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By James MacPherson, Associated Press
Kennedy Mugemuzi is done moving. After leaving Congo to live in Nashville for a few years and then coming to North Dakota for the opportunities of the oil boom, he is among the many staying put in Williston — even though depressed crude prices have spurred an exodus of thousands of drillers and others seeking new prospects elsewhere.
The epicenter of western North Dakota’s oil patch still teems with newcomers like Mugemuzi, who are opting to remain where they are in a still-strong economy instead of starting over somewhere else, or returning to the areas they left behind where jobs and financial stability are harder to come by.
With jobs for the taking in a gold-rush atmosphere, Williston offered a lifeline for people determined to stake an economic foothold, even far from home. Now it’s Mugemuzi and those like him who are staying to raise families and start businesses that may save Williston in return, keeping it from withering like other oil towns after a boom.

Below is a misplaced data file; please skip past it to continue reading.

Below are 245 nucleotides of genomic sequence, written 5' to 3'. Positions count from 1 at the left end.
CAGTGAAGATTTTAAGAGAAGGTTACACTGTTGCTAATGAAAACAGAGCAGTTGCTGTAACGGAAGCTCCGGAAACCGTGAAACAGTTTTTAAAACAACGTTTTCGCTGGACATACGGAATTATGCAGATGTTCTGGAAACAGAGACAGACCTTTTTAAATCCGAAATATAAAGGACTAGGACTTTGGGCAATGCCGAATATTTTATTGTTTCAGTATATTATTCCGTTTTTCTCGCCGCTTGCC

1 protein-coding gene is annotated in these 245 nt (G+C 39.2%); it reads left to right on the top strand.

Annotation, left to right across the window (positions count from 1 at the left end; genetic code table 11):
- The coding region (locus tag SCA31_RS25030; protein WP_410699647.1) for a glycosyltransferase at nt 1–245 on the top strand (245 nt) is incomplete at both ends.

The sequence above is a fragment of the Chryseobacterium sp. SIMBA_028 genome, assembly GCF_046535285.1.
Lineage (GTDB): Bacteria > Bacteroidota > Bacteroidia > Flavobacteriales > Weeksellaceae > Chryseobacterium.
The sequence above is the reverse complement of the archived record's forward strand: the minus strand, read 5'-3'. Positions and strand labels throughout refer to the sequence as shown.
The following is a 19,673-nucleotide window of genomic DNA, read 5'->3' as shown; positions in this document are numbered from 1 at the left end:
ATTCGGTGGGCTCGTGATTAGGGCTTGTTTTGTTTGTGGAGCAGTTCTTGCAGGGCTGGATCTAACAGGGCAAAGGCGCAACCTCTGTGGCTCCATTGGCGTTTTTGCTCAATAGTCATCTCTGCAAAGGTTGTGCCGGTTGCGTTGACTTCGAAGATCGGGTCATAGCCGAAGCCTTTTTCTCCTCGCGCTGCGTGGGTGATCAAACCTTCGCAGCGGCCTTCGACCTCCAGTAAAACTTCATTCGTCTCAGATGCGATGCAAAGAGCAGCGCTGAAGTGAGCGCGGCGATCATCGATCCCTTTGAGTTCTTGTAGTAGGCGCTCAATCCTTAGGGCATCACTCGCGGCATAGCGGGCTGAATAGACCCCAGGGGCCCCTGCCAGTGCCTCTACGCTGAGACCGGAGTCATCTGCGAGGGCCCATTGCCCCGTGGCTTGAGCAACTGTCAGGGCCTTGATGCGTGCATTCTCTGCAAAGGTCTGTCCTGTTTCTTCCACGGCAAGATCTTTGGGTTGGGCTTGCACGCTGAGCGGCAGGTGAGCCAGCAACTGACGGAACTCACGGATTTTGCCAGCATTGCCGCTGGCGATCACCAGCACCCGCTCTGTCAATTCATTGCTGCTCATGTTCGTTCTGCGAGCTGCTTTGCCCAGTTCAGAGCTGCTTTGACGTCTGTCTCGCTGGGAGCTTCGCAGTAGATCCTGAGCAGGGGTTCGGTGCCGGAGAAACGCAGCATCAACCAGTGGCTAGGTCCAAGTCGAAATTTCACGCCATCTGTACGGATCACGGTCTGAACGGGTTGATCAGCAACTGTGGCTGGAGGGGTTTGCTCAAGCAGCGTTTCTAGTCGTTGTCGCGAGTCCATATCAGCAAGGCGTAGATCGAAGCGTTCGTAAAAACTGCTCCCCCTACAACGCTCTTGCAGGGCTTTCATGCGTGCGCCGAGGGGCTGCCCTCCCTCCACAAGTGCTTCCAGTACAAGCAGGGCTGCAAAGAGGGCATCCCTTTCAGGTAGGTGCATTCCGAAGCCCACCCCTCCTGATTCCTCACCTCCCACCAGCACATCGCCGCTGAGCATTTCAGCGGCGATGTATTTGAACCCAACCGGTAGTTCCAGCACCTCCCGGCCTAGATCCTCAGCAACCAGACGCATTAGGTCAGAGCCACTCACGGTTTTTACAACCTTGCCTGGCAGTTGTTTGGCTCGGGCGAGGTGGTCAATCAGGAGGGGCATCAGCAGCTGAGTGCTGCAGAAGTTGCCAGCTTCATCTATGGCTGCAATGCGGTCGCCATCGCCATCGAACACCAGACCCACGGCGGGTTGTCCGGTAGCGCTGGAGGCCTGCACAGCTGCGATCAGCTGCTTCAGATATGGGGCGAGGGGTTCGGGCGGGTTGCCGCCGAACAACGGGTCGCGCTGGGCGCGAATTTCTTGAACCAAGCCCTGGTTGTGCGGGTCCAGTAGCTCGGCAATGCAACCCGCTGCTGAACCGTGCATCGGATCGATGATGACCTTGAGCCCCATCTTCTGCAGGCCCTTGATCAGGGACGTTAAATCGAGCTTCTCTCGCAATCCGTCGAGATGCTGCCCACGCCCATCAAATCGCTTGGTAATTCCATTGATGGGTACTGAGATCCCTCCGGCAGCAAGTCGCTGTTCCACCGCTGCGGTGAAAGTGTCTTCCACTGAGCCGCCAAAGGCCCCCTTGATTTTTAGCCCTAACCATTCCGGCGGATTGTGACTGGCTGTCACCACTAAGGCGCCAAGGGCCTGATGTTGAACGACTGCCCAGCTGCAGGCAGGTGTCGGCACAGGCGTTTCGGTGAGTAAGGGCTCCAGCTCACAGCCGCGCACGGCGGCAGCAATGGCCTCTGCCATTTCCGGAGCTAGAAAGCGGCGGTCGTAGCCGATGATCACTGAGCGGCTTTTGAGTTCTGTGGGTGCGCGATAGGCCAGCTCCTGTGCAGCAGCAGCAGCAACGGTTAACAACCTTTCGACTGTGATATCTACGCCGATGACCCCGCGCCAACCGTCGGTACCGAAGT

“People who are here now are people who want to stay,” said Mugemuzi, 33, who is saving most of what he earns from two full-time jobs to get his three children the college education he lacks. “The economy is still good but some people are leaving. I’m staying because we like it here and the schools are good.”